5. List of your allergies

Carry a list of any allergies or chronic health conditions that might be important to a health professional in an emergency. Consider creating a laminated card to carry in your wallet and put the information on your phone.

6. Health insurance information

U.S. health insurance policies don’t necessarily cover you overseas, but check with your insurance provider. (Medicare, for example, doesn’t.)

If you have private insurance or buy special travel insurance, you don’t need to print the entire policy, but make sure you carry a copy of your insurance card and know where to find the policy on a website or app. “That’s absolutely essential to have, because many hospitals overseas, especially private hospitals, may not take you [without proof of insurance],” says Freedman, president-elect of the American Society of Tropical Medicine and Hygiene.  

Write down and email yourself the policy number and your insurer’s contact information. Your insurer is likely to have a number you can call when you’re away from home to get guidance on handling a health issue and advice on filing a claim when you return (you may need to pay for medication out of pocket and then file a claim when you return, for example).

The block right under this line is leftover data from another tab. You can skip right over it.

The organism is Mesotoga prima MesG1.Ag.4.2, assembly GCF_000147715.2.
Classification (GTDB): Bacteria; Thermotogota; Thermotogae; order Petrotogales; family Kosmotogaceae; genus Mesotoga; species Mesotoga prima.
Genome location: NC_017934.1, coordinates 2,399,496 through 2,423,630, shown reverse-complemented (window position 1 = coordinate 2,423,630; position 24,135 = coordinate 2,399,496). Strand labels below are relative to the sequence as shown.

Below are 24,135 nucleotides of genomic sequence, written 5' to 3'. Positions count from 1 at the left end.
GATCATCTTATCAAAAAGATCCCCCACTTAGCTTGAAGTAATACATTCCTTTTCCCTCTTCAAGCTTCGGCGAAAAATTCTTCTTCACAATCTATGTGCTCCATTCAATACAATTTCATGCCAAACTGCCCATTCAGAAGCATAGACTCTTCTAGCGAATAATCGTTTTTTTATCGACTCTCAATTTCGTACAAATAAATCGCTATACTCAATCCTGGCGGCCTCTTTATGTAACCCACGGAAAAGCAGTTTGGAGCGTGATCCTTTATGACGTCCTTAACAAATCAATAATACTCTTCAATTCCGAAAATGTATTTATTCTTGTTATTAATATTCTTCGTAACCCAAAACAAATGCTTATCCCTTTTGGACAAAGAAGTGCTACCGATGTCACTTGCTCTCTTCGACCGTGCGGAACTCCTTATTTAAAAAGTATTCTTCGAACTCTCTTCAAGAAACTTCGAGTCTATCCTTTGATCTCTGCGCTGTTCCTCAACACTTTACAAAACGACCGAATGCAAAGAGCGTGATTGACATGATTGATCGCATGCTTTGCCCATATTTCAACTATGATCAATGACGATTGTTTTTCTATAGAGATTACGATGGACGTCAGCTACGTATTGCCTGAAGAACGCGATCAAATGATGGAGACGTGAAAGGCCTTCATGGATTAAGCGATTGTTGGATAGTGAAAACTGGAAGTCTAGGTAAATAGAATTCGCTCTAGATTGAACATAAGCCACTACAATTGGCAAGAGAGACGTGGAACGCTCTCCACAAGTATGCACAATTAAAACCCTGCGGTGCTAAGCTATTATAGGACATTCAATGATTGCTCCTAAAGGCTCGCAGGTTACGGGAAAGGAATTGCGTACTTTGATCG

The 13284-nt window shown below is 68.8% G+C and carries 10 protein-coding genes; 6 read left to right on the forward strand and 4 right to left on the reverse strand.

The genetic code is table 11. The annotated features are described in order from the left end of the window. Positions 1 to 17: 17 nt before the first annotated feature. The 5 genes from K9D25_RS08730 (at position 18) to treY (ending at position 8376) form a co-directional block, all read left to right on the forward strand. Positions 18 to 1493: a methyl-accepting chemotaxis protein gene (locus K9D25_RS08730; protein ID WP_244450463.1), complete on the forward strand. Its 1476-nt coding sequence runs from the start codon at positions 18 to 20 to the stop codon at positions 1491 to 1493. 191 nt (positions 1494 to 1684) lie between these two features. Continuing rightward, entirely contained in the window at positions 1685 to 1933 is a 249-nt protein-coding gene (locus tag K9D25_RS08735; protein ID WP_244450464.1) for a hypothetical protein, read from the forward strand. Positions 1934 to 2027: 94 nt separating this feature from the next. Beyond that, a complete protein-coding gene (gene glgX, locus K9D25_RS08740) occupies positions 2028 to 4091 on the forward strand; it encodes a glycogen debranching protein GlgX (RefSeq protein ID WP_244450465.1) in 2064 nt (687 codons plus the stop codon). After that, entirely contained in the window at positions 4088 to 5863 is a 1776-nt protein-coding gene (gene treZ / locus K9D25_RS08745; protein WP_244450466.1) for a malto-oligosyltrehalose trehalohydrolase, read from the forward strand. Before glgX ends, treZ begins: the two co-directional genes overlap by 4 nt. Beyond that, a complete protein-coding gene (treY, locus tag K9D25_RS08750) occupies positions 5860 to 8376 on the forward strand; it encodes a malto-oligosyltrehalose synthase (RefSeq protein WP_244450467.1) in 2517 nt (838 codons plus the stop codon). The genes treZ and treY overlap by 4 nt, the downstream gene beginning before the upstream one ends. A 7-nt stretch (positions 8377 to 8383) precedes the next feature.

A few more tips for safe travel:

  • Consider bringing extra medication, in case your trip gets delayed. If you’re flying, pack all prescription meds in your carry-on bag rather than in your checked luggage.
  • Check with the CDC for country-specific health advisories on your destination (see its color-coded map). Also consult the U.S. Department of State, which sometimes offers slightly different warnings for travelers on related issues, like crime.
  • Enroll in the State Department’s Smart Traveler Enrollment Program, or STEP, which allows U.S. citizens and nationals traveling abroad to enroll their trip with the nearest U.S. embassy or consulate. The benefits of enrollment include receiving safety information about a destination and the embassy’s ability to reach you in an emergency.
     

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Sheryl Jean is a contributing writer who covers aging, business, technology, travel, health and human-interest stories.​